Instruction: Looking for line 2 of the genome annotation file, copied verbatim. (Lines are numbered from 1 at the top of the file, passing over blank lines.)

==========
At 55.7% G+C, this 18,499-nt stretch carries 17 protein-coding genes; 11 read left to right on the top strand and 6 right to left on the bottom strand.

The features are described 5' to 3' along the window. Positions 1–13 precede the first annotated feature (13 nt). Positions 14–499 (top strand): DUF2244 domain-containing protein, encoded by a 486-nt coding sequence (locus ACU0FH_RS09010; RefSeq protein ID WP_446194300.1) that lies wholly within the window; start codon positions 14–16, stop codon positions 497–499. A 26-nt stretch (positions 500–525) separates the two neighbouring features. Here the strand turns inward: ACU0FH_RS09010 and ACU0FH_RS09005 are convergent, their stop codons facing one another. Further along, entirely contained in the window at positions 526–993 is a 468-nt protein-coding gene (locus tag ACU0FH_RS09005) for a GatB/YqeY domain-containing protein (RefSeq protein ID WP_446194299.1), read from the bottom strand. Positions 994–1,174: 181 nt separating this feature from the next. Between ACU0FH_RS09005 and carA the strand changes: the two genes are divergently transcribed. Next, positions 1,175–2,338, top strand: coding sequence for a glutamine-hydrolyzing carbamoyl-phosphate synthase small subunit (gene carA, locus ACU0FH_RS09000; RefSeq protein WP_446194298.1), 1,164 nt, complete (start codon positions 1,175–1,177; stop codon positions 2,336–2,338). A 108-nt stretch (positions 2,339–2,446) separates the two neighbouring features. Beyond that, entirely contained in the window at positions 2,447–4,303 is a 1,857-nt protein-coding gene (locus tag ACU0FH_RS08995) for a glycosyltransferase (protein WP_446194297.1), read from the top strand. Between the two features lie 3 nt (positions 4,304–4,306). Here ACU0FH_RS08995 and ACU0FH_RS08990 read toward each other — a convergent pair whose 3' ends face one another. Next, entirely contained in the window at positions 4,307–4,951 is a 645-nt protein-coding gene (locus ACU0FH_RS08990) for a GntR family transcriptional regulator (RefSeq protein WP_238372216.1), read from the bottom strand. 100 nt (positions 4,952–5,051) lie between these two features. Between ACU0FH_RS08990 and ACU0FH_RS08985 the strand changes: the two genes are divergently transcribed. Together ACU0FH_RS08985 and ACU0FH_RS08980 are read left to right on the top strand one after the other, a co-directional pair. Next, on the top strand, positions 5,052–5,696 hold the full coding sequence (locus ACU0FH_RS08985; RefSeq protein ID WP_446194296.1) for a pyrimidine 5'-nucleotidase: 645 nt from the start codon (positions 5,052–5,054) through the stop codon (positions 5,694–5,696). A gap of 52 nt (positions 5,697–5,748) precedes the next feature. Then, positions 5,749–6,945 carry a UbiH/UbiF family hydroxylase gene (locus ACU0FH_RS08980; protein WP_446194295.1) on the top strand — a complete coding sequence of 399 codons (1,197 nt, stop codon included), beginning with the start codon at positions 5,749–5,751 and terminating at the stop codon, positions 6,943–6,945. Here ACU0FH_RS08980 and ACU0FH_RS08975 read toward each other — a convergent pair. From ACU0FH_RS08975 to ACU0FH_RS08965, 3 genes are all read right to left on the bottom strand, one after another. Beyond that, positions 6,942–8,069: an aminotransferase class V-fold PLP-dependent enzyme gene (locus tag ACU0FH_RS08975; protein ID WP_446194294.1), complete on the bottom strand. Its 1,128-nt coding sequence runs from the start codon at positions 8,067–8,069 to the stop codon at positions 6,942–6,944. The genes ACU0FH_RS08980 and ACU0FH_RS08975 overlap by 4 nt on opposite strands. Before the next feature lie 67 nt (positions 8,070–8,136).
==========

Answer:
The features are described 5' to 3' along the window. Positions 1–13 precede the first annotated feature (13 nt). Positions 14–499 (top strand): DUF2244 domain-containing protein, encoded by a 486-nt coding sequence (locus ACU0FH_RS09010; RefSeq protein ID WP_446194300.1) that lies wholly within the window; start codon positions 14–16, stop codon positions 497–499. A 26-nt stretch (positions 500–525) separates the two neighbouring features. Here the strand turns inward: ACU0FH_RS09010 and ACU0FH_RS09005 are convergent, their stop codons facing one another. Further along, entirely contained in the window at positions 526–993 is a 468-nt protein-coding gene (locus tag ACU0FH_RS09005) for a GatB/YqeY domain-containing protein (RefSeq protein ID WP_446194299.1), read from the bottom strand. Positions 994–1,174: 181 nt separating this feature from the next. Between ACU0FH_RS09005 and carA the strand changes: the two genes are divergently transcribed. Next, positions 1,175–2,338, top strand: coding sequence for a glutamine-hydrolyzing carbamoyl-phosphate synthase small subunit (gene carA, locus ACU0FH_RS09000; RefSeq protein WP_446194298.1), 1,164 nt, complete (start codon positions 1,175–1,177; stop codon positions 2,336–2,338). A 108-nt stretch (positions 2,339–2,446) separates the two neighbouring features. Beyond that, entirely contained in the window at positions 2,447–4,303 is a 1,857-nt protein-coding gene (locus tag ACU0FH_RS08995) for a glycosyltransferase (protein WP_446194297.1), read from the top strand. Between the two features lie 3 nt (positions 4,304–4,306). Here ACU0FH_RS08995 and ACU0FH_RS08990 read toward each other — a convergent pair whose 3' ends face one another. Next, entirely contained in the window at positions 4,307–4,951 is a 645-nt protein-coding gene (locus ACU0FH_RS08990) for a GntR family transcriptional regulator (RefSeq protein WP_238372216.1), read from the bottom strand. 100 nt (positions 4,952–5,051) lie between these two features. Between ACU0FH_RS08990 and ACU0FH_RS08985 the strand changes: the two genes are divergently transcribed. Together ACU0FH_RS08985 and ACU0FH_RS08980 are read left to right on the top strand one after the other, a co-directional pair. Next, on the top strand, positions 5,052–5,696 hold the full coding sequence (locus ACU0FH_RS08985; RefSeq protein ID WP_446194296.1) for a pyrimidine 5'-nucleotidase: 645 nt from the start codon (positions 5,052–5,054) through the stop codon (positions 5,694–5,696). A gap of 52 nt (positions 5,697–5,748) precedes the next feature. Then, positions 5,749–6,945 carry a UbiH/UbiF family hydroxylase gene (locus ACU0FH_RS08980; protein WP_446194295.1) on the top strand — a complete coding sequence of 399 codons (1,197 nt, stop codon included), beginning with the start codon at positions 5,749–5,751 and terminating at the stop codon, positions 6,943–6,945. Here ACU0FH_RS08980 and ACU0FH_RS08975 read toward each other — a convergent pair. From ACU0FH_RS08975 to ACU0FH_RS08965, 3 genes are all read right to left on the bottom strand, one after another. Beyond that, positions 6,942–8,069: an aminotransferase class V-fold PLP-dependent enzyme gene (locus tag ACU0FH_RS08975; protein ID WP_446194294.1), complete on the bottom strand. Its 1,128-nt coding sequence runs from the start codon at positions 8,067–8,069 to the stop codon at positions 6,942–6,944. The genes ACU0FH_RS08980 and ACU0FH_RS08975 overlap by 4 nt on opposite strands. Before the next feature lie 67 nt (positions 8,070–8,136).